You are viewing this article in the archives. For the latest breaking news and updates in Ann Arbor and the surrounding area, see
Posted on Wed, Nov 16, 2011 : 5:58 a.m.

Plan calls for former Blockbuster on Plymouth Road to be split into several retail spaces

By Lizzy Alfs


What was once the side of a Blockbuster in the Traver Village shopping center could become three or four storefronts with 25 new parking spaces and a driveway.

Lizzy Alfs |

A site plan has been submitted to the Ann Arbor Planning Commission to separate the former Blockbuster space in the Traver Village shopping center on Ann Arbor's north side and to relocate the site’s frontage to face Plymouth Road.

It would give three or four new retailers storefronts directly off Plymouth, said Chris Grant, vice president of First Martin Corp., the Traver Village landlord.

The plan also calls to construct a new 25-space parking lot and driveway in front of the retail building, remove about 14,000 square feet of parking and driveway near Huron Parkway to restore to lawn area, and add covered bicycle parking throughout the center.


A 6,960-square-foot space in Traver Village has been vacant since Blockbuster closed earlier this year.

Lizzy Alfs |

The total number of parking spaces in the shopping center would be reduced from 620 to 517 spaces. The current parking standards only require 420 to 492 spaces in the center.

The extra parking spots were intended for Kroger employees - the anchor tenant in the shopping center - but they are not being used, according to city documents.

The Blockbuster in Traver Village occupied the south endcap of the shopping center. Other tenants include Pet Supplies Plus, FedEx, Tree Town Toys and Rider’s Hobby Shop.

The Blockbuster closed this spring following the chain’s Chapter 11 bankruptcy filing.

Grant said it’s been difficult to find a new tenant for the 6,960-square-foot space.

“We had very limited interest in all of the space,” he said.

“But we’ve had a tremendous amount of interest for smaller spaces,” he continued.

He said if the site plan receives approval, the plan is to have space for three or four small retailers to face Plymouth Road. He said no new leases have been signed yet.

“We’re just trying to keep a mix of neighborhood shopping center type retailers,” he said. “We’re not really interested in doing the restaurant type operation. We’ve had more than a dozen restaurant inquiries.”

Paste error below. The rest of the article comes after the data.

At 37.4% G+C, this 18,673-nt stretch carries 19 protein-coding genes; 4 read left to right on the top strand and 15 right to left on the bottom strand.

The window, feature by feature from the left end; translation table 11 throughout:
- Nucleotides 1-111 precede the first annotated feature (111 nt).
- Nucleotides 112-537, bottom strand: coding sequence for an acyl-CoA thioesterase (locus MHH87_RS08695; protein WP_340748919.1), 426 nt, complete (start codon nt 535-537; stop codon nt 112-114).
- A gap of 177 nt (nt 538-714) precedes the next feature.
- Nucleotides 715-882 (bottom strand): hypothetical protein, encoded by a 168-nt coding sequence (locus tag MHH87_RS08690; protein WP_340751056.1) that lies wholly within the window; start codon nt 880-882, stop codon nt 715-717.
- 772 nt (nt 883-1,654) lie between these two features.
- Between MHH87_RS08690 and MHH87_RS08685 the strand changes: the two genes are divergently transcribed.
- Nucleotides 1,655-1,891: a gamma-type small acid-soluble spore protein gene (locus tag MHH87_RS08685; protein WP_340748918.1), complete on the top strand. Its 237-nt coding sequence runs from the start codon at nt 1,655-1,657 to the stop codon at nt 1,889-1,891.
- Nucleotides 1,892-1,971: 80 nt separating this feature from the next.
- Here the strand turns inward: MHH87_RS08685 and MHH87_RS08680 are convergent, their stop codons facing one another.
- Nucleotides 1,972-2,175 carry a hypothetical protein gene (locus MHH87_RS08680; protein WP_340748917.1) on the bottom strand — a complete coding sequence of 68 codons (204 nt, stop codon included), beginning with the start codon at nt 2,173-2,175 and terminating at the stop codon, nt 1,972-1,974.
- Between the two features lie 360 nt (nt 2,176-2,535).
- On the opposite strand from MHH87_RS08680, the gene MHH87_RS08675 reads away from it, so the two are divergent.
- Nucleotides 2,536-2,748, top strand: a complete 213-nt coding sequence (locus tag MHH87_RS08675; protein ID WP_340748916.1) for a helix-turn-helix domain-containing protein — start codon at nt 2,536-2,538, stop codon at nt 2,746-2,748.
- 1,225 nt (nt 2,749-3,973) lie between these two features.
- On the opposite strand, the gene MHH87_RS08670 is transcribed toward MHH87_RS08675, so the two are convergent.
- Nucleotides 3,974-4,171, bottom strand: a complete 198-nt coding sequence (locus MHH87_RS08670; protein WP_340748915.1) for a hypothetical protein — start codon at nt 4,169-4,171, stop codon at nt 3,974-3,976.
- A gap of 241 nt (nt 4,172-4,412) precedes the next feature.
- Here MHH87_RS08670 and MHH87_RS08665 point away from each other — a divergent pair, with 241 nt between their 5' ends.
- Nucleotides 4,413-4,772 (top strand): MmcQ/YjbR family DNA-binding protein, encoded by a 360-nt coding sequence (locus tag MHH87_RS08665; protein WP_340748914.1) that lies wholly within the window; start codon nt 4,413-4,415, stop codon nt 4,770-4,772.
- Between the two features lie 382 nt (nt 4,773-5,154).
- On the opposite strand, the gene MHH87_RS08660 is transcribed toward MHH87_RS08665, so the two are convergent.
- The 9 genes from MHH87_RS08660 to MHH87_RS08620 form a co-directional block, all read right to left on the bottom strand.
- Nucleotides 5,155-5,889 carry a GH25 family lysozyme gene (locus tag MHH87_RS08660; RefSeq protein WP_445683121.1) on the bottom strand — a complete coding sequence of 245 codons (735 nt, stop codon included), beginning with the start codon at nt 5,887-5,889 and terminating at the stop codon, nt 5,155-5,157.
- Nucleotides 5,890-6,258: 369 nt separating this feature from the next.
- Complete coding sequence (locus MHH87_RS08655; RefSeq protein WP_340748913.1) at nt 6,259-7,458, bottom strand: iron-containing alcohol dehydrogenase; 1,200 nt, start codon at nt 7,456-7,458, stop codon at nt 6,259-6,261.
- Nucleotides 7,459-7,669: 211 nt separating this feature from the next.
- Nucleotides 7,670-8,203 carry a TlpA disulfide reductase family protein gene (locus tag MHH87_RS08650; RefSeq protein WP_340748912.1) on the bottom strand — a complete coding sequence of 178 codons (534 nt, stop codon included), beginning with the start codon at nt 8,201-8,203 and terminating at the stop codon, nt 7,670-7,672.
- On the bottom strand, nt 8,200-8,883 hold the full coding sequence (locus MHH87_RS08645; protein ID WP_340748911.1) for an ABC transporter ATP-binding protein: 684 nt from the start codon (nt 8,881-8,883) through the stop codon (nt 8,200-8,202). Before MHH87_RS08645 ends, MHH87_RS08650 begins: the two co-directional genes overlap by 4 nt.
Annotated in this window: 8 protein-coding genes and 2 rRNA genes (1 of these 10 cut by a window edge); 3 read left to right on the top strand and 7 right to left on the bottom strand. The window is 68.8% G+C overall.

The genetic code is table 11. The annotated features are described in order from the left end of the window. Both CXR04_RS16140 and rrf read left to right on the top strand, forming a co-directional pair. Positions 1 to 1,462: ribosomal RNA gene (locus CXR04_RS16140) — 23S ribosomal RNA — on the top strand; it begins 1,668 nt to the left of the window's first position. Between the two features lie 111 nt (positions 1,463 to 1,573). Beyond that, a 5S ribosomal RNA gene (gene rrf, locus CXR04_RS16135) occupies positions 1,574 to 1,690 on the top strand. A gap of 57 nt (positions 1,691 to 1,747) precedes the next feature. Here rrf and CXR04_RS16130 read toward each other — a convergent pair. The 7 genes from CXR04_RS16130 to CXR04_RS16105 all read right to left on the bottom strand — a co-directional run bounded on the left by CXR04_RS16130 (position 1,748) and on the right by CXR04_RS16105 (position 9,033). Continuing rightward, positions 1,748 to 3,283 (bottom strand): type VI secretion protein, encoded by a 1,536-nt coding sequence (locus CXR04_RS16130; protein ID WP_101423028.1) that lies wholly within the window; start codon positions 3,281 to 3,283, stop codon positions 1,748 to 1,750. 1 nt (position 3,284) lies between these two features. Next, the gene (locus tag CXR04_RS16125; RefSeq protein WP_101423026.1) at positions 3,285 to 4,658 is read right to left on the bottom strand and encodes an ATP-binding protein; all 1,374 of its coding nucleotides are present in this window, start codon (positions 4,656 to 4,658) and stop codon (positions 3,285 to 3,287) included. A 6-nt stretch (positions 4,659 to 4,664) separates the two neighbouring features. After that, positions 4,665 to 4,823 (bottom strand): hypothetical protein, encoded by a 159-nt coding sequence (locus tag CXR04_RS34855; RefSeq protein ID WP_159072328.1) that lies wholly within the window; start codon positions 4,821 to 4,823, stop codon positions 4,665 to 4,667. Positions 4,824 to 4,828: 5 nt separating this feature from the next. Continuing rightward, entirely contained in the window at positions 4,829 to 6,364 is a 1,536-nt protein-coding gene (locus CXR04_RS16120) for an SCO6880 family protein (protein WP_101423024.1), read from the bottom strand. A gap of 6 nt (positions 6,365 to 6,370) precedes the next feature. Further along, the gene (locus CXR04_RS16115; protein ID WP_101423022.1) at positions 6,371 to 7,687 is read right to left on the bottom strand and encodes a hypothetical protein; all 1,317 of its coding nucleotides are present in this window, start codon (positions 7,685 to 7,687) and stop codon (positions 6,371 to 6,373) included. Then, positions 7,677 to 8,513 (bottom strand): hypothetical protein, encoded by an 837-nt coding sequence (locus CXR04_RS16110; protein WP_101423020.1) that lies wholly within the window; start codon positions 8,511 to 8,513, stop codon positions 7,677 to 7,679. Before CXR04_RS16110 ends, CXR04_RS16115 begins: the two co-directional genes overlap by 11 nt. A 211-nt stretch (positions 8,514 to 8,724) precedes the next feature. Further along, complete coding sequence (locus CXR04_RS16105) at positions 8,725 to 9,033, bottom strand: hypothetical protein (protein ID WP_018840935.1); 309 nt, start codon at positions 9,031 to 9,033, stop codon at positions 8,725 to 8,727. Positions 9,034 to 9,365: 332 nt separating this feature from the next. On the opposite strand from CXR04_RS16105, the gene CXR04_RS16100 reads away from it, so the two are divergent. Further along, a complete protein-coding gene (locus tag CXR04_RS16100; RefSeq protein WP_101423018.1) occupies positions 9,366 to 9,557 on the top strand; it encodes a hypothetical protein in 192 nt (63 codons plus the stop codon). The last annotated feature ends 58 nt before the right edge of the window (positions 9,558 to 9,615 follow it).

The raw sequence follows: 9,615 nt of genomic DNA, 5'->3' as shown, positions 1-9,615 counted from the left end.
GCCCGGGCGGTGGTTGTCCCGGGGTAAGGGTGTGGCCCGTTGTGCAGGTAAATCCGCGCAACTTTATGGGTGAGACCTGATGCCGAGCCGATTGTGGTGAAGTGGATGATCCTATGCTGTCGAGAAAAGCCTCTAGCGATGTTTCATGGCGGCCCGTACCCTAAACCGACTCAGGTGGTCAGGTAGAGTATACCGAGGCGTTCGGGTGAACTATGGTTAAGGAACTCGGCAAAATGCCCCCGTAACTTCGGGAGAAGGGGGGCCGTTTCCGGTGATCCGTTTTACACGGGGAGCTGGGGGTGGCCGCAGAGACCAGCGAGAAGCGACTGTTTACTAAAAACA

Lizzy Alfs is a business reporter for Reach her at 734-623-2584 or email her at Follow her on Twitter at



Thu, Nov 17, 2011 : 1:22 p.m.

What makes Plymouth Road one of the more pleasant entrances to the city of Ann Arbor is the landscaped green space along the corridor, shielding us from pavement and brick. No one seems to be concerned that this is to be replaced with a driveway and parking. They are going to replace the grass and trees in the rear of the shopping center. It's just not the same. I, for one, do not want to see Plymouth Road look like Stadium Road. Please keep the grass and trees.


Thu, Nov 17, 2011 : 1:23 a.m.

I agree about the need of a family restaurant. However, please do not eliminate so many parking spaces. Not everyone rides a bike, particularly in the winter. There have been times when I have had trouble finding a parking space in that area, especially as I try to park towards Krogers. Maybe the employees are parking closer to Krogers and could move closer to Plymouth Road so customers can park.

David Cahill

Wed, Nov 16, 2011 : 7:03 p.m.

One minor mistake: Blockbuster occupied the *south* endcap.

Lizzy Alfs

Wed, Nov 16, 2011 : 7:09 p.m.

Thanks for catching that, @David Cahill. I corrected the mistake.

Simon Green

Wed, Nov 16, 2011 : 4:23 p.m.

The tenants will probably be Starbucks, CVS, and Starbucks


Wed, Nov 16, 2011 : 7:12 p.m.

CVS is currently just down the road, and Starbucks is in Kroger, so I think it would more likely be just one more Starbucks (so both ends of the plaza are covered)...